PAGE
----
Home' Afloat : AFLOAT December 2016 Contents Take monthly with water December 2016 61
with David Lockwood
Fishers and hunters are oft portrayed
as rednecks. Academics view us as
unwashed, uneducated and, what’s
the mot du jour, oh, deplorable. Although
I am far from right or left wing, I can’t help
but notice the strong message being belted
out from these social underclasses that
they will take the threats to their licence to
fish, hunt and enjoy the outdoors no more.
This groundswell of discontent with
marine parks, fishing bans, boating and
anchoring closures, tenuous livelihoods,
marine businesses and the simple right to
wet a line for sanity’s sake has reached the
point that politicians are finding they’re the
ones with a questionable future.
It looks like the days of the nanny state
are over. People are fed up. They are sick of
Big Brother. They just want to enjoy their
freedoms and engage with nature. As a
vehicle to do that, fishing has no equal.
It’s part of our psyche and many of us are
making a point of showing tomorrow’s
fishers how to cast a line.
As 2016 comes to a close and Sydney
anglers are left on tenterhooks awaiting
their fate in the imminent Marine Parks of
the Hawkesbury Shelf Bioregion – the most
popular and populous fishing and boating
playground in Australia between Newcastle
and Wollongong – pollies should heed the
global voter trends for their own future.
Politicians who challenge the basic
rights of the community to fish, their social
licence to interact with nature, and who
apply undue layers of bureaucracy and
cost, do so at their own risk. Fishers and
boaters in America were instrumental in
the election of Trump.
Here, it’s hard talking about fishing and
hunting without left-leaning ideologues
branding us rednecks. So that’s the
message from the middle ground in 2016.
We fish and we vote. The tide has turned.
The fishing and boating communities are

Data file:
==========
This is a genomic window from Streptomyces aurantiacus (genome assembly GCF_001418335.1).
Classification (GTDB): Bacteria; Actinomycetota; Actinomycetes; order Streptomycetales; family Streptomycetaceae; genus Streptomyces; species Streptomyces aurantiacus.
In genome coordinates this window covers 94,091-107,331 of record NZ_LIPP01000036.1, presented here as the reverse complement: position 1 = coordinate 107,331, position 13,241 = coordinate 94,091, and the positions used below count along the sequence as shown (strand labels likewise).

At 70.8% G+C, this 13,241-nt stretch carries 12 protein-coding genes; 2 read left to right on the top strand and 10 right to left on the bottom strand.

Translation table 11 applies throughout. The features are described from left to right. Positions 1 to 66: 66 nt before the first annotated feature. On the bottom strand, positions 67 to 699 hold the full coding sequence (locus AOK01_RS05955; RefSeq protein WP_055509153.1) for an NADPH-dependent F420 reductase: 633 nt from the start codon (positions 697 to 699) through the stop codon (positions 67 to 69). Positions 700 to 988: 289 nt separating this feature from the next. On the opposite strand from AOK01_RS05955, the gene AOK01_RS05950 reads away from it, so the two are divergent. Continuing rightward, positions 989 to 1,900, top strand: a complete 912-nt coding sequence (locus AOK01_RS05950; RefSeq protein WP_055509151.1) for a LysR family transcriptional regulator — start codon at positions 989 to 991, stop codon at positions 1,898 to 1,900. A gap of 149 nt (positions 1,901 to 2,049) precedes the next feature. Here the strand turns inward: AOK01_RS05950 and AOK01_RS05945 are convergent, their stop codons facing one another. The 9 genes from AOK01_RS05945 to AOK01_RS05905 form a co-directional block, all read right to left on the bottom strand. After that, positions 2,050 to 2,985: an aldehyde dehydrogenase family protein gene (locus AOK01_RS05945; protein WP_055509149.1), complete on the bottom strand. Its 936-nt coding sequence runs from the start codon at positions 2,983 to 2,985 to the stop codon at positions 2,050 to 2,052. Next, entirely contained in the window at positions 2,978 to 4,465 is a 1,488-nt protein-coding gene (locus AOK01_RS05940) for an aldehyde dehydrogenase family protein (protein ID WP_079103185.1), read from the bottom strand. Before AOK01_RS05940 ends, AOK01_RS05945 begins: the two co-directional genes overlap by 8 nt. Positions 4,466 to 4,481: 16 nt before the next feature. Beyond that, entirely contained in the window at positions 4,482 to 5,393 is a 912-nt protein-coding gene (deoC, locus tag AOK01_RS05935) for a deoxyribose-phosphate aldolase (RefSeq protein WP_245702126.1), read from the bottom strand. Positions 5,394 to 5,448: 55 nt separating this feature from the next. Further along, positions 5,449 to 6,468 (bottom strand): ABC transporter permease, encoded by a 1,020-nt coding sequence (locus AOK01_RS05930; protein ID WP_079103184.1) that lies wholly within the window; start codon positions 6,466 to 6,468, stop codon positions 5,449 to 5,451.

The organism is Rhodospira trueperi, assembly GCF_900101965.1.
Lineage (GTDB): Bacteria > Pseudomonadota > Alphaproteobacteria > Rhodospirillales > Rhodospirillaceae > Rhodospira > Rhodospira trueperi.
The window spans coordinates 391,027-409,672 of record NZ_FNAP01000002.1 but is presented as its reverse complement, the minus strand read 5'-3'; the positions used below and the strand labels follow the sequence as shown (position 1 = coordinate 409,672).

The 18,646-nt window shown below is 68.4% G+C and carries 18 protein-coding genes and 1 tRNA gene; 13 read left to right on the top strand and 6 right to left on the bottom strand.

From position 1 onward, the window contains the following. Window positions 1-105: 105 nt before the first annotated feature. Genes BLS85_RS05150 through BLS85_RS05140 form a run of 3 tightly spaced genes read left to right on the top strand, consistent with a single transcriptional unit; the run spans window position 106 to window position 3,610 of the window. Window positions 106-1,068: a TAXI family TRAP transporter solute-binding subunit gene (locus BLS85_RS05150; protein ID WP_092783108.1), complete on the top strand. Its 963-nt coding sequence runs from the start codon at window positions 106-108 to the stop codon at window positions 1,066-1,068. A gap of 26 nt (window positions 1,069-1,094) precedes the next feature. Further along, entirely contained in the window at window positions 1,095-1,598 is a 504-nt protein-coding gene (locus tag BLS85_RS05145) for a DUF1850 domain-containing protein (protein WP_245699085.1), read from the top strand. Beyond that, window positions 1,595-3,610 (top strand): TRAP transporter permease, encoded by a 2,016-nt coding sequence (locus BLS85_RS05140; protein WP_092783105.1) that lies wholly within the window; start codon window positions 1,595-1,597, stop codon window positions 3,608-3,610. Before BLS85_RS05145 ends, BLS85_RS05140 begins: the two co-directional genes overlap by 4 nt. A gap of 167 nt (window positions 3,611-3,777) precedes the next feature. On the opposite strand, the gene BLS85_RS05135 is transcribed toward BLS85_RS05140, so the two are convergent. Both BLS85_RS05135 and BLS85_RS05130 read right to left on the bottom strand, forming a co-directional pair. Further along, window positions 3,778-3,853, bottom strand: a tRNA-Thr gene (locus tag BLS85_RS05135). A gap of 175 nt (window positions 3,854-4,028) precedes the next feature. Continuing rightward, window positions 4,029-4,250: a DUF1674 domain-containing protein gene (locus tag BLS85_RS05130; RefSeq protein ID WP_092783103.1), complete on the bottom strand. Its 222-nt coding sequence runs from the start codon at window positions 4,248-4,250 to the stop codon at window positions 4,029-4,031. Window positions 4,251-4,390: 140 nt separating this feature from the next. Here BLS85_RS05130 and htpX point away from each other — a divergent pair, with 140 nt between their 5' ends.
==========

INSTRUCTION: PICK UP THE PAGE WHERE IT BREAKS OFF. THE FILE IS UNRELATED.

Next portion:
mobilising. The inaugural national Gone
Fishing Day held in October this year was
a turning point. It will be interesting seeing
how 2017 plays out on the Sydney Marine
Breaches in Port Stephens
It says something that after more than
a decade of being established, the Port
Stephens-Great Lakes Marine Park remains
a source of discontent. The policing in
the park is aggressive, the indiscretions
by anglers are often just that, while the
rationale behind locking up famous fishing
grounds around places like Seal Rocks still
makes no sense to many of us.
High profile fishing personality and
angling spokesman Alistair McGlashan
came down hard on NSW Fisheries after
a recent press release announcing more
than 20 offences had been reported in the
Port Stephens-Great Lakes Marine Park in
a six-week period in late 2016.
“It is disappointing to see NSW
Fisheries are exerting so much effort into
enforcing the failed Port Stephens Marine
Park when there are so many bigger issues
on the cards.
“Locking up huge tracts like the whole
of Seal Rocks purely for the scuba divers
is a disgrace – whatever happened to
catch and release zones? Or is this a sign
of increased lockouts coming? ” he wrote.
The Compliance Director Pat Tully at
the NSW Department of Primary Industries
said infringement notices totalling $5,600
were issued for fishing offences including
fishing and possession of fishing gear
within sanctuary zones including Seal
Rocks, contravening special rules within
habitat protection zones, and failing to
pay the recreational fishing fee.
NSW DPI makes the point that Marine
Park Zoning Maps are available for smart
phones and tablets via the Avenza PDF
Maps app and the FishSmart mobile app,
which are free to download. The maps
allow you to identify your location in a
marine park and what types of activities
are permitted in each zone.
Mr Tully said protecting the diversity in
our marine parks is crucial to ensuring that
we maintain these amazing areas to enjoy
and to pass them to future generations.
Fact is, these fishing misdemeanours
have no bearing on biodiversity at all. As
McGlashan said, there are bigger fish to
fry in regards to marine threats than a few
anglers driving through a zone with rigged
rods in their holders or an outdated licence.
At the same time, a commercial-scale
aquaculture trial has started off Port
Stephens, with the stocking of a new sea
pen with yellowtail kingfish fingerlings. But
all is well, as the farm is not in the Marine
Park, just a few miles outside it.
Tight Lines for 2017
We’ve fought some good fights on the
fishing front in 2016 via this popular column
and would like to take this opportunity
to thank every reader and letter writer
for sharing your views and thoughts. It’s
been a choppy year, there’s a lot of change
and uncertainty, but fishing and boating
remain a constant source of enjoyment,
escapism, if not the meaning of life. Have
a great Christmas and may your rods arc
and lines zing through the guides. See you
out there in nature’s playground, fishing
for today and tomorrow. h
shaping the future
SBS Fishing guide Craig McGilll
from Fishabout Charters with a
Sydney Harbour Kingfish.
Sydney Harbour Jewfish.
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